Forgive them; for they know not what they do

On Forgiveness, Justice and Pain

Nuwan I. Senaratna
Apr 2 · 3 min read

To forgive, they say, is divine. It is often difficult for us humans to forgive; certainly compared to other things we excel at, like erring.

I’ve tried to forgive whenever I can, and a few times have even been successful. However, this article is about failures. More specifically, some reflections on two reasons why I’ve been unable to forgive.

Justice

For you to forgive me, I should have wronged you. Without this wronging, forgiveness is meaningless. I might have punched you in the face, or spoken to you rudely, or knocked your bishop over, when your eyes were averted from the chess-board.

In all such “wrongings”, great and small, there is a pattern. There are rules that define “right”; rules for decent behaviour, rules for speech, and rules for playing games like chess. And in all cases, doing a “wrong” involves breaking these rules. In other words, “wronging” is relative to some system of justice.

This “sense of wrong” is the first part of the justice system. The second part involves “putting the wrong right”; I might have to pay your medical bills (to compensate for the face-punching); or apologise in front of all our friends (for being rude to you), or forfeit that game of chess (for cheating).

Collectives like countries, organisations, or even two friends playing chess, need rules such that they may operate smoothly. Without justice, systems tend to descend into chaos. And hence often, and not unreasonably, justice is hailed as a virtue.

However, justice has problems. It is relative and arbitrary. It depends on who defines the rules. The people who define the rules (often plutocrats and politicians) tend to legislate as it suits them. For example, I could define some “laws” that make punching you, or being rude to you, or cheating at chess, “just” and “justifiable”.

Hence, it is best to be mindful of justice’s weaknesses, use it only when necessary, and not be too profoundly identified or “married” to it. It is a tool, like a knife, that, when used carefully and correctly, is useful. But when it is not essential, it is best not to cut others and oneself with it. “Judge not”, as they say.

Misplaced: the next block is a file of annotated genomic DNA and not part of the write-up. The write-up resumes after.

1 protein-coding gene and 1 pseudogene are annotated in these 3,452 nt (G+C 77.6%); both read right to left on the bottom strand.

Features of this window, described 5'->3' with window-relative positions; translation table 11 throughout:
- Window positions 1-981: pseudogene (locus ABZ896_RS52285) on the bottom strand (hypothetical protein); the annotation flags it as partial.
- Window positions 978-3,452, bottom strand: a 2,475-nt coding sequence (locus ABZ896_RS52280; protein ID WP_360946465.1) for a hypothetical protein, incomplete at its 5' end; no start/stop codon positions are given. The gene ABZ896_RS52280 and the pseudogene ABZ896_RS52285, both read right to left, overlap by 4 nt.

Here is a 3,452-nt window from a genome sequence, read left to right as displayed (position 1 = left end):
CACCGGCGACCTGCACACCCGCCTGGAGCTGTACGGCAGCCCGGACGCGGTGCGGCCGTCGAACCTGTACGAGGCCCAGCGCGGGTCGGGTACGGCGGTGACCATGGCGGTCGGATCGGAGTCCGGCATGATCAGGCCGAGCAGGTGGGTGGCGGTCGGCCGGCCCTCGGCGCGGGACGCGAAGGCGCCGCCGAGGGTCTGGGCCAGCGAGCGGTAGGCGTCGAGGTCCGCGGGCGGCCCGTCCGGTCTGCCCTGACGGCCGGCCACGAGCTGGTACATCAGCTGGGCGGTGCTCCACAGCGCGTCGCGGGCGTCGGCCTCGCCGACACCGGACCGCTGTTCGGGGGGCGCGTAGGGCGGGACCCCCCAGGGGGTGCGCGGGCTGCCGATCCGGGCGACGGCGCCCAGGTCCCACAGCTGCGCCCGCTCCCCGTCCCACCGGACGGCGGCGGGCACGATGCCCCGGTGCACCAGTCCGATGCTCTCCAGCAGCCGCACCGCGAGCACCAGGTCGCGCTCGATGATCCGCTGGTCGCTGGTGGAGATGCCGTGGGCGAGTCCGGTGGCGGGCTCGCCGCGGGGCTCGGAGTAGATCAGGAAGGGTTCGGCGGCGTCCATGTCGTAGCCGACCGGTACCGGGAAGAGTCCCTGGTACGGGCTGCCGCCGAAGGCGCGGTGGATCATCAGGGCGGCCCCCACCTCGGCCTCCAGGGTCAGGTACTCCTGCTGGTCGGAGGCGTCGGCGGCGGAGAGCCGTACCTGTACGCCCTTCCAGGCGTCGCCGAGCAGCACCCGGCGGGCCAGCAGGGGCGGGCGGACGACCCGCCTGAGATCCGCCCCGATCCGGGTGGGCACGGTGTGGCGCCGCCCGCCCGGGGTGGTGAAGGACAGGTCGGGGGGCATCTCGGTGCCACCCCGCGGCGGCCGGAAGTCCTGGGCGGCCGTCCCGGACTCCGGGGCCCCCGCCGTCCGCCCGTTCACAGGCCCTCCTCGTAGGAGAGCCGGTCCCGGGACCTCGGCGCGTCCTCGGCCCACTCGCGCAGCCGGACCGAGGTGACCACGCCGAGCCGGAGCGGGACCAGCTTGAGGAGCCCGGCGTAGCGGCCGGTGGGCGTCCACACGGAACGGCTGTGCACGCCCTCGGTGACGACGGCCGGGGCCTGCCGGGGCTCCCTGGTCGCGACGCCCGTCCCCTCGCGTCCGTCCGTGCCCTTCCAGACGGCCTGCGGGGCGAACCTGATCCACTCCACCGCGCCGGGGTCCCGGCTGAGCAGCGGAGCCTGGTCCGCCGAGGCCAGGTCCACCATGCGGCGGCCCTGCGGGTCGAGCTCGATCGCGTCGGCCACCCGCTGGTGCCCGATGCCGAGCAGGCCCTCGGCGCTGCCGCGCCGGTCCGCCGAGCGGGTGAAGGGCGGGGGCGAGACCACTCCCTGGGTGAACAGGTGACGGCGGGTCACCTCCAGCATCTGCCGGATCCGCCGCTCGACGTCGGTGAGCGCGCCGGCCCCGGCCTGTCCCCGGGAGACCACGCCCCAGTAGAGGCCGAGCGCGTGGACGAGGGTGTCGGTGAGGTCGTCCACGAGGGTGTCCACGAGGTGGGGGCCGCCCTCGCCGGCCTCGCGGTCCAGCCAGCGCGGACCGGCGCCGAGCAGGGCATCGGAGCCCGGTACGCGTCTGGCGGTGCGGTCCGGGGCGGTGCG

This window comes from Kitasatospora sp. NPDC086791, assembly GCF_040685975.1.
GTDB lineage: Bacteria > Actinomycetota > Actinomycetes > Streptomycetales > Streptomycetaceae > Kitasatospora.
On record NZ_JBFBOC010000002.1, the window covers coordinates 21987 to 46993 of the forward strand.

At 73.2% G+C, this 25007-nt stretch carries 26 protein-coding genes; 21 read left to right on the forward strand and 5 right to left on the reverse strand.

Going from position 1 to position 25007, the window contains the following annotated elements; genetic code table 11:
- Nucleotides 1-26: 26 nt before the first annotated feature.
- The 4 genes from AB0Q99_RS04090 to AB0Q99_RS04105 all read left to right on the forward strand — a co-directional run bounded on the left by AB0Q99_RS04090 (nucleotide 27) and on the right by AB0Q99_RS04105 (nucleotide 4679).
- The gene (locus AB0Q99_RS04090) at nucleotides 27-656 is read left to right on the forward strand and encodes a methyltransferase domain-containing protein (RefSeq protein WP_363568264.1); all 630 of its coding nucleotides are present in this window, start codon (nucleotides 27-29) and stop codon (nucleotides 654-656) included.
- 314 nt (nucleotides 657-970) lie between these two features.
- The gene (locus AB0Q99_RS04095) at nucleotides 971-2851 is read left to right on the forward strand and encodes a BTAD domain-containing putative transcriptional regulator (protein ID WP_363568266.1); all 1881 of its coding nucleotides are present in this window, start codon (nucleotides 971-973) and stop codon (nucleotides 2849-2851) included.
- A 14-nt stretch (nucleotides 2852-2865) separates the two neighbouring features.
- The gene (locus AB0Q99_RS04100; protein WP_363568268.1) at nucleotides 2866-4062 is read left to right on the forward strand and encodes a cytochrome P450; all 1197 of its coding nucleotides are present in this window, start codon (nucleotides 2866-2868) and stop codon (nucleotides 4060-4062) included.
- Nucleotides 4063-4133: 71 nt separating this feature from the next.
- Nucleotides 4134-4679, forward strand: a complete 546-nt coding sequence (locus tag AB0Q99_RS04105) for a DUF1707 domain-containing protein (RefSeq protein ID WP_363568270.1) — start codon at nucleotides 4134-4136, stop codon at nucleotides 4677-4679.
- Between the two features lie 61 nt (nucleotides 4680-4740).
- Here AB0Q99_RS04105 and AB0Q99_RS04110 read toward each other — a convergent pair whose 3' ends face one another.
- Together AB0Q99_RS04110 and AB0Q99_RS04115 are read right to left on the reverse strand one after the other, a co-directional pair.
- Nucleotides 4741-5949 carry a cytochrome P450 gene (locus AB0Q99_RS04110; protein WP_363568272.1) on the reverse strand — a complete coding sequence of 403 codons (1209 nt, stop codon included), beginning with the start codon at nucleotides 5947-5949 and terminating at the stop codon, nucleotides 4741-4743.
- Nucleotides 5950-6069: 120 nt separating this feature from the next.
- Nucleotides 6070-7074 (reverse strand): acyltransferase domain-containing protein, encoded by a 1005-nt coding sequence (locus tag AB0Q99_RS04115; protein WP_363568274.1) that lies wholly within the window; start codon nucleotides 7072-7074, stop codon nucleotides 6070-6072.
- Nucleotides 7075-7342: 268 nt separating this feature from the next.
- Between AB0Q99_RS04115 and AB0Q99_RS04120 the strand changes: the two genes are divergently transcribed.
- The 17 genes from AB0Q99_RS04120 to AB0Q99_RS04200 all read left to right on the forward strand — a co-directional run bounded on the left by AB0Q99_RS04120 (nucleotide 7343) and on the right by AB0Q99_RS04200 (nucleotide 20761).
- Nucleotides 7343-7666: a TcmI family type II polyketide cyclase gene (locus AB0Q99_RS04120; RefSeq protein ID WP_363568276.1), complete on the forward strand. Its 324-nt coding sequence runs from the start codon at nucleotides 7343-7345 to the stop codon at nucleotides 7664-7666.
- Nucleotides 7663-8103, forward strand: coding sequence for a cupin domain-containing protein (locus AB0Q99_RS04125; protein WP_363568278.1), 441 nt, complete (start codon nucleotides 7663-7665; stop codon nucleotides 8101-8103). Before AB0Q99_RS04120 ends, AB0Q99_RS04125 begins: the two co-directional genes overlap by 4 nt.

More relevant to this article however, justice has a deeper problem. It often undermines forgiveness.

Often I’ve tried to forgive people but have not been able to, because justice reminds me loud and clear, “You are in the right! And you have been wronged! You should demand justice!” And at some level, forgiving seems to feel like undermining justice.

Pain

Pain is the other thing that gets in the way of forgiveness.

I have never been scourged and nailed through my hands and feet. Nor, I assume, have you, dear reader. And I hope neither of us ever will be.

But at times, when I have been “wronged”, I have felt significant physical and mental pain. When your mind or body is in pain, forgiveness becomes even more difficult.

How do you forgive someone who has caused (or is causing) you real pain?

The path for me begins with “they know not”, or the realisation that people wrong and cause pain through ignorance. Not ignorance of justice, but ignorance of how fellow beings are and feel.

The opposite of this ignorance is compassion: the ability to internalise another’s suffering. If I genuinely had such an ability, I would not have punched you in the face.

But even more profoundly, if you could understand and internalise that I too was “suffering”, not from a painful face, but from ignorance, you too would have found it easier to forgive me. If the punching were reversed, I too, you, I’m sure.

Concluding Confessions

Reflecting on the limitations of justice and the distractions of pain have made forgiving a little easier. However, it is still a challenge, and I do not forgive as much as I should. Nor do I expect you do.

But I hope we can forgive ourselves for that.

After all, to err, is human.

Forgive Thy Brother by Scott Erickson (Photo Source: Charter For Compassion)

On Philosophy

Articles on Philosophy by Nuwan I. Senaratna

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